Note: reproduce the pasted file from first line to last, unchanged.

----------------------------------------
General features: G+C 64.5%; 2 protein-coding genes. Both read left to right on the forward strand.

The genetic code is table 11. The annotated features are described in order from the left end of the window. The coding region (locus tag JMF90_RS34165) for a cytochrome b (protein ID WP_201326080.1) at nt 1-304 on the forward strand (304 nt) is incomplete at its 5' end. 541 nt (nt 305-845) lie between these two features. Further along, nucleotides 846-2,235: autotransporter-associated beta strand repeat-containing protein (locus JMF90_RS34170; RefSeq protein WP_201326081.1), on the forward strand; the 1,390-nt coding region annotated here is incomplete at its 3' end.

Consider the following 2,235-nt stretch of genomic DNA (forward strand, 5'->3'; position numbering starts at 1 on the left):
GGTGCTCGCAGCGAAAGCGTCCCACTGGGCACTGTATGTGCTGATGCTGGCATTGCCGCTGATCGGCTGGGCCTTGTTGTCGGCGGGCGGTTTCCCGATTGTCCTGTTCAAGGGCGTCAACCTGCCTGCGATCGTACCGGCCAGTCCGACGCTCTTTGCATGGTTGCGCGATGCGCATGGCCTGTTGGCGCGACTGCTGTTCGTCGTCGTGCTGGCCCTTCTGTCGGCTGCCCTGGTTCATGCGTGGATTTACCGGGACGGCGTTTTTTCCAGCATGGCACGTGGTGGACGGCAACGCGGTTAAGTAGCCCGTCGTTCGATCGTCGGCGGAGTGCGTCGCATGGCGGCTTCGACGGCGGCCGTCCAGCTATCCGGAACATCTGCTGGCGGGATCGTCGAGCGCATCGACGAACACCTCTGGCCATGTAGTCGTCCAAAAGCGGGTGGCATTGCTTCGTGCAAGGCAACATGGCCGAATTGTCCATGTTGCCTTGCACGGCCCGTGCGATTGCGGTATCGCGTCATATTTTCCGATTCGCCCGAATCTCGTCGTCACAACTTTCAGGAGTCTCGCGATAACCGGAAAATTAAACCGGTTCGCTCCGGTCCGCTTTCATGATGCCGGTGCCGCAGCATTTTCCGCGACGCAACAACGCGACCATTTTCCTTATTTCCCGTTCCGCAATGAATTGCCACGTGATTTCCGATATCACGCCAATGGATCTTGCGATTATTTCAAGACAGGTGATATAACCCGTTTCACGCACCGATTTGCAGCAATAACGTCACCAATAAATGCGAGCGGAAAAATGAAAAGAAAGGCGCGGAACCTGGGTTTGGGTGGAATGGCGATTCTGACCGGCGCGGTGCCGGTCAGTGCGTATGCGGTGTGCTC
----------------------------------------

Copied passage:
General features: G+C 64.5%; 2 protein-coding genes. Both read left to right on the forward strand.

The genetic code is table 11. The annotated features are described in order from the left end of the window. The coding region (locus tag JMF90_RS34165) for a cytochrome b (protein ID WP_201326080.1) at nt 1-304 on the forward strand (304 nt) is incomplete at its 5' end. 541 nt (nt 305-845) lie between these two features. Further along, nucleotides 846-2,235: autotransporter-associated beta strand repeat-containing protein (locus JMF90_RS34170; RefSeq protein WP_201326081.1), on the forward strand; the 1,390-nt coding region annotated here is incomplete at its 3' end.

Consider the following 2,235-nt stretch of genomic DNA (forward strand, 5'->3'; position numbering starts at 1 on the left):
GGTGCTCGCAGCGAAAGCGTCCCACTGGGCACTGTATGTGCTGATGCTGGCATTGCCGCTGATCGGCTGGGCCTTGTTGTCGGCGGGCGGTTTCCCGATTGTCCTGTTCAAGGGCGTCAACCTGCCTGCGATCGTACCGGCCAGTCCGACGCTCTTTGCATGGTTGCGCGATGCGCATGGCCTGTTGGCGCGACTGCTGTTCGTCGTCGTGCTGGCCCTTCTGTCGGCTGCCCTGGTTCATGCGTGGATTTACCGGGACGGCGTTTTTTCCAGCATGGCACGTGGTGGACGGCAACGCGGTTAAGTAGCCCGTCGTTCGATCGTCGGCGGAGTGCGTCGCATGGCGGCTTCGACGGCGGCCGTCCAGCTATCCGGAACATCTGCTGGCGGGATCGTCGAGCGCATCGACGAACACCTCTGGCCATGTAGTCGTCCAAAAGCGGGTGGCATTGCTTCGTGCAAGGCAACATGGCCGAATTGTCCATGTTGCCTTGCACGGCCCGTGCGATTGCGGTATCGCGTCATATTTTCCGATTCGCCCGAATCTCGTCGTCACAACTTTCAGGAGTCTCGCGATAACCGGAAAATTAAACCGGTTCGCTCCGGTCCGCTTTCATGATGCCGGTGCCGCAGCATTTTCCGCGACGCAACAACGCGACCATTTTCCTTATTTCCCGTTCCGCAATGAATTGCCACGTGATTTCCGATATCACGCCAATGGATCTTGCGATTATTTCAAGACAGGTGATATAACCCGTTTCACGCACCGATTTGCAGCAATAACGTCACCAATAAATGCGAGCGGAAAAATGAAAAGAAAGGCGCGGAACCTGGGTTTGGGTGGAATGGCGATTCTGACCGGCGCGGTGCCGGTCAGTGCGTATGCGGTGTGCTC